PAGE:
When the programme returned in 2005 with Rose a lot of us would have noticed that the name of the electrician was a Mr Wilson. This was a little nod to Donald Wilson, who could be said to have started the whole Doctor Who ball rolling. Wilson was Head of the Script Department at the BBC in 1962, when the Corporation first started to consider Science Fiction material for possible production.
He commissioned a report from staff members Donald Bull and Alice Frick. They identified that Sci-Fi was primarily an American genre, with only a handful of British writers who could be approached for ideas.
Frick worked on a further report with colleague John Braybon. Various ideas were discussed, with a view to cost and feasibility. Audience identification was a big factor. Robots were out - too obviously men in suits. Bug eyed monsters were also off the menu. It was felt that the audience would not buy into the studio-bound realisation of alien planets.
One idea could have seen us all Doomwatch fans instead of Doctor Who fans, as it concerned a team of scientific trouble-shooters.
Another idea that did keep cropping up was that of Time Travel. It was this idea which was then worked on and refined, and would eventually evolve into our favourite programme.
Wilson brought in Sydney Newman, late of the Canadian Broadcasting Corporation, and who had come to England to take on a senior drama department role with the commercial TV company ABC. Newman was head-hunted over to the BBC to become Head of Drama.
He was a Sci-Fi fan himself, and inherited the development of the BBC's own Sci-Fi product. The aim was to create a children-orientated adventure series to fill a Saturday teatime slot. In the afternoon you had the sports flagship Grandstand, and in the evening programmes for young adults / teenagers (such as Juke Box Jury) gave way to programming for adult viewers later on. Something was needed to fill the gap between the sport and the evening viewing - something for the kids in particular and the family in general.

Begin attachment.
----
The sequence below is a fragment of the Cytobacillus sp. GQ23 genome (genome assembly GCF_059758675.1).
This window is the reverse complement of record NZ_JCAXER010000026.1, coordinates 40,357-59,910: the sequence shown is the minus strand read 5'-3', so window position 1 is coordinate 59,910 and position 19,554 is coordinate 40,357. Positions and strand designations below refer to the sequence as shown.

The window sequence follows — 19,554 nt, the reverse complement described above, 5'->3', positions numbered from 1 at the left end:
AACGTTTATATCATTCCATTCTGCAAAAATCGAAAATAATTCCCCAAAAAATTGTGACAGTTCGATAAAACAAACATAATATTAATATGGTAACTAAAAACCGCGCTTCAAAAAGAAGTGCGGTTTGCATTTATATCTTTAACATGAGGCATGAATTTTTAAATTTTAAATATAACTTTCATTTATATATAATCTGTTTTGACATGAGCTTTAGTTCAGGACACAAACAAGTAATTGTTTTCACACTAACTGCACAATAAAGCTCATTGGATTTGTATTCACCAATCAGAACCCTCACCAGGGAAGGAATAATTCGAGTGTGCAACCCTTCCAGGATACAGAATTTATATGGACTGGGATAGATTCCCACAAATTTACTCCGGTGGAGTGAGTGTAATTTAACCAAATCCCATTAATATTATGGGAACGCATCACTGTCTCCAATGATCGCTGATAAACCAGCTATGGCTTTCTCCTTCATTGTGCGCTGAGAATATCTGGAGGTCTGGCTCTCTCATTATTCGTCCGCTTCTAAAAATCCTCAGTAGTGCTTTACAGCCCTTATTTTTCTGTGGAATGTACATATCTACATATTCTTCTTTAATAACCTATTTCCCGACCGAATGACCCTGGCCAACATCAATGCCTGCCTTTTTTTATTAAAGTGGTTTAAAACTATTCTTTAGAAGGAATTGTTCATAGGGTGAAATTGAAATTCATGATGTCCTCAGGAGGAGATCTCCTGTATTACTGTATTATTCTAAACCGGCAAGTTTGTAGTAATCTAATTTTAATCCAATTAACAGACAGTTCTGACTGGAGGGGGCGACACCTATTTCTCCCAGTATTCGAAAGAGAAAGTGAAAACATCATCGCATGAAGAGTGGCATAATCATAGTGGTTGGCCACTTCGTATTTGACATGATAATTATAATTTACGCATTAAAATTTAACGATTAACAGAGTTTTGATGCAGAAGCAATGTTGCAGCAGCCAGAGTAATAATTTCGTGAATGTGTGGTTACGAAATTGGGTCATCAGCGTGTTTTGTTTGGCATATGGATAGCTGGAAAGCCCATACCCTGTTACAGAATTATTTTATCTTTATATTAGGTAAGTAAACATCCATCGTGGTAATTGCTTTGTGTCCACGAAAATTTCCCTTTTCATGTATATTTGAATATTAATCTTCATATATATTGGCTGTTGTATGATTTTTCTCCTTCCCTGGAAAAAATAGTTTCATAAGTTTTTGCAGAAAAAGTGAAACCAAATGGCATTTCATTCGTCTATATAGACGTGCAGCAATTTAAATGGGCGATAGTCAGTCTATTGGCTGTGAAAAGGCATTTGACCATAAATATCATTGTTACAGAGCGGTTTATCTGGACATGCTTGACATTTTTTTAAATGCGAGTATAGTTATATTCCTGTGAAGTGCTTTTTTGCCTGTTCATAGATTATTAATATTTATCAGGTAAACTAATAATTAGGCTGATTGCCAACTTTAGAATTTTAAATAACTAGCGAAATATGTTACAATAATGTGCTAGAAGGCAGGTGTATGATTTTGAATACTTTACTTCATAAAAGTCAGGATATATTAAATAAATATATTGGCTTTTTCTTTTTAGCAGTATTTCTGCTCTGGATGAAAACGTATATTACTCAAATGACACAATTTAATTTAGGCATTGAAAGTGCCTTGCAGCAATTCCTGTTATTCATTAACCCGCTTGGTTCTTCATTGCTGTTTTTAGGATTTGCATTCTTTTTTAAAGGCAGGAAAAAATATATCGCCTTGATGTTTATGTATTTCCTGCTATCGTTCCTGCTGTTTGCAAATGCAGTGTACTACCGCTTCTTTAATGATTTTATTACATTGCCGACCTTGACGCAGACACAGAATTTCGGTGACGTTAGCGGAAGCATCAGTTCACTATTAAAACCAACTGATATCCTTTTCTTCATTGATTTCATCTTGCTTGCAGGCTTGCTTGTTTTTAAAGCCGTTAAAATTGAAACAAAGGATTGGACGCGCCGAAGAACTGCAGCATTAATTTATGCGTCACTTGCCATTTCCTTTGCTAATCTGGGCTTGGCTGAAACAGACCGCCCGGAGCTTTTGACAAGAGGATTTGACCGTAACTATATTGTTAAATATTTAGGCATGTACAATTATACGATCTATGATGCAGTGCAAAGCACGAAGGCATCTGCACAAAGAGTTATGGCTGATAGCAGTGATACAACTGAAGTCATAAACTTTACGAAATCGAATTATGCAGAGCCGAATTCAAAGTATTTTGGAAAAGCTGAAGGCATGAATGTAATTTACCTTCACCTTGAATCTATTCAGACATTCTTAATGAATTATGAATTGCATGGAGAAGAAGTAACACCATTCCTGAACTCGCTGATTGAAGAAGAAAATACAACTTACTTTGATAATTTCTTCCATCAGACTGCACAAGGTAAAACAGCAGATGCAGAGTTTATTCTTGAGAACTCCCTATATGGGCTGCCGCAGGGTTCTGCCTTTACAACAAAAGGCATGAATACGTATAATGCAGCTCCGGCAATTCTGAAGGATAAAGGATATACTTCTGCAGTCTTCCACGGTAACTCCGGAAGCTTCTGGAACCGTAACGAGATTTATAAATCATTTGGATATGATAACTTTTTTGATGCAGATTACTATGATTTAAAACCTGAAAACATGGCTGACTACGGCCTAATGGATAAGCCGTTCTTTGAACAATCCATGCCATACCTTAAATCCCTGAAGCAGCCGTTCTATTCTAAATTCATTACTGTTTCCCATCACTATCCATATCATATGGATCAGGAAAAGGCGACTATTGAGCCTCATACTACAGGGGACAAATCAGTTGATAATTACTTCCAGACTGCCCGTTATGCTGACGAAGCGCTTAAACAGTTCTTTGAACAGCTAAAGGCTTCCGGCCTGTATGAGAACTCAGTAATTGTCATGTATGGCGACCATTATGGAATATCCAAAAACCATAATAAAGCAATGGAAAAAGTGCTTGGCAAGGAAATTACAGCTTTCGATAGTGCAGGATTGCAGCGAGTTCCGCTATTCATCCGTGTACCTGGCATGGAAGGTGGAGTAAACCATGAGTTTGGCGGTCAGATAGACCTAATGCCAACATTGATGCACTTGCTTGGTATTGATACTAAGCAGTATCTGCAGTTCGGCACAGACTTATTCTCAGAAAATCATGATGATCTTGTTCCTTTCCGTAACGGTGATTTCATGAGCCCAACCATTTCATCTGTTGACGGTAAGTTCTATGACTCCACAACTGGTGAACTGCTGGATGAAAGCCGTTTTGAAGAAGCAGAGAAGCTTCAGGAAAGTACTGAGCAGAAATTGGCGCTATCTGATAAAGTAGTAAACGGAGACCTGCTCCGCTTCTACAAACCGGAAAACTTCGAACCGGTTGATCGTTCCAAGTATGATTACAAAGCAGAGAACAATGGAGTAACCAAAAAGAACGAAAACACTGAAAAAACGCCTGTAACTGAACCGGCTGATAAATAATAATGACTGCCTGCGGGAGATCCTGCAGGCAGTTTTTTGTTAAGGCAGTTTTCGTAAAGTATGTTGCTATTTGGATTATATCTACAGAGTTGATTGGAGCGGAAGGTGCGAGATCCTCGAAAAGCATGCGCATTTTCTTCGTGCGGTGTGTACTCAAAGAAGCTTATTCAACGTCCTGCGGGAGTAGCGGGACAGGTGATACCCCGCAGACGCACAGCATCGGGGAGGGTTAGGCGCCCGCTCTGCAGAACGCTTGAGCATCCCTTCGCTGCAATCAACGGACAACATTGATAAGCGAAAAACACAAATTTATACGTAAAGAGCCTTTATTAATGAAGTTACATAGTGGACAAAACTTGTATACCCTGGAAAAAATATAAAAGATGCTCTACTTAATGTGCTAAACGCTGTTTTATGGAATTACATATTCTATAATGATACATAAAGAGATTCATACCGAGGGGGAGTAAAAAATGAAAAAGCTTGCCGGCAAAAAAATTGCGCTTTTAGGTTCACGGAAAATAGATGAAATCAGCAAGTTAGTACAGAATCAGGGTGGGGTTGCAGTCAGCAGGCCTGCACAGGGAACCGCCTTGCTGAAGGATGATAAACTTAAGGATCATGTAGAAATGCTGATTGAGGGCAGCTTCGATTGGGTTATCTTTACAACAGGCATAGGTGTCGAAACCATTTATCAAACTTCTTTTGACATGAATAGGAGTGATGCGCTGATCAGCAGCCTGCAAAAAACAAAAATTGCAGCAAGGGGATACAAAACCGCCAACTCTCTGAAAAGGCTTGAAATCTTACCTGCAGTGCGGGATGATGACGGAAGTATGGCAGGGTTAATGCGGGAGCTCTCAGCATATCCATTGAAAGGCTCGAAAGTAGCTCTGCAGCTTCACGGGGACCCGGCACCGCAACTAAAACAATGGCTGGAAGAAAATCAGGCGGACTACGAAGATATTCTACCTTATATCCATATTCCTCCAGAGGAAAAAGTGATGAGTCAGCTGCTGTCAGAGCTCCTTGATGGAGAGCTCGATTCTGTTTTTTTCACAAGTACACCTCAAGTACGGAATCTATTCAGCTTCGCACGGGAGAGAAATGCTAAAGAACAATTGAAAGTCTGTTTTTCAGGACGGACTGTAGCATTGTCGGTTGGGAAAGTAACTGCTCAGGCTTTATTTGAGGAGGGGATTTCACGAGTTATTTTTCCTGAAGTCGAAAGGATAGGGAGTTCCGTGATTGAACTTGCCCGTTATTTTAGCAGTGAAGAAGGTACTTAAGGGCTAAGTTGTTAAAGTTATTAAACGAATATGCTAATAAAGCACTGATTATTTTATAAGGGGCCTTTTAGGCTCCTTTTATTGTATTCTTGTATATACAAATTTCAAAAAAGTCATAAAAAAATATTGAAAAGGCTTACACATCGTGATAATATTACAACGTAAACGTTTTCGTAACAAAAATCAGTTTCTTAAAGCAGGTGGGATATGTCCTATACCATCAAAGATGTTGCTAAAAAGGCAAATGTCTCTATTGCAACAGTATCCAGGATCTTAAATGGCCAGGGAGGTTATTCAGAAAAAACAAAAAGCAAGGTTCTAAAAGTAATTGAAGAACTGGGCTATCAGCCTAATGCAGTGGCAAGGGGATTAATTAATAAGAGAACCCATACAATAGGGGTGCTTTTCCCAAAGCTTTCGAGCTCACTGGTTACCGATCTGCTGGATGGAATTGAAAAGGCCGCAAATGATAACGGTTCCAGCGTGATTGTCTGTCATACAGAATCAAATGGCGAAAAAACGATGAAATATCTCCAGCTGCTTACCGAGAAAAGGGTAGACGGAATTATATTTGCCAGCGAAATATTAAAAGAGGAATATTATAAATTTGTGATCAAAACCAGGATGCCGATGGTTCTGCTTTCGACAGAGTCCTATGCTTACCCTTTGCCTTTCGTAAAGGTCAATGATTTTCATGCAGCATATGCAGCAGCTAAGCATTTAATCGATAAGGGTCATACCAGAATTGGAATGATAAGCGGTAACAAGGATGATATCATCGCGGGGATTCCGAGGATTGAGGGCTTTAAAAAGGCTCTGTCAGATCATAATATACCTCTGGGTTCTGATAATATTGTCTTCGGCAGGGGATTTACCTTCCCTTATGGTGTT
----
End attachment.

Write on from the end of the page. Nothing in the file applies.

Newman worked on further refinements of the programme concept with C.E.Webber (known as 'Bunny'. Not entirely sure why. Maybe C.E. stood for carrot eater?).
The central character would not be a time travelling alien at this stage. He was envisaged as someone from Earth's future for quite a while - a scientific rebel.
The first producer brought on board was Rex Tucker.
It would be fair to say that his heart was never really in the job. He certainly wasn't happy when Sydney Newman brought in a young production assistant with whom he had worked at ABC - Verity Lambert.
A relieved Tucker quickly moved onto other projects, and Lambert found herself producer of the show in her own right. Tucker would eventually return to the programme to direct The Gunfighters.
Initial story lines were coming together, and the principle characters were beginning to form. The main figure would be the Doctor, a mysterious old man who had a time machine which he did not know how to operate properly. Two school teachers - Cliff and Lola - would get caught up in his adventures. There was some debate about having a younger character. Some audience research suggested children didn't like watching characters of their own age - preferring more mature heroes and heroines. Newman felt a younger character was essential for the audience to relate to. As with most things, Newman got his way. The character that would evolve into Susan was at one point a human schoolgirl called Bridget - known as Biddy - and a royal princess from the Doctor's time.
The time machine would be disguised as an everyday object (a genius idea in concept as well as production costs and practicalities).
One story idea that almost became the first ever Doctor Who adventure involved the main characters becoming miniaturised. They would have to face various dangers traversing Cliff's science lab at the school.
It was quickly realised that this would be difficult to achieve in practical terms, so a trip to prehistory was pushed up the schedule.
The first director assigned to the programme was a young Anglo-Indian named Waris Hussein.
Quite what the rest of the BBC were making of all this can only be guessed at. The Corporation at that time was very much white, Anglo-Saxon, C of E, middle class, pipe smoking, ex-Spitfire pilot, tweed jacketed - and that was just the women. All this effort was going into a mere children's show, being made by a young woman and a young Asian man.
I am sure there was very little support or enthusiasm for the project, as it moved ever closer towards the studio.
Next: Radiophonics & Casting.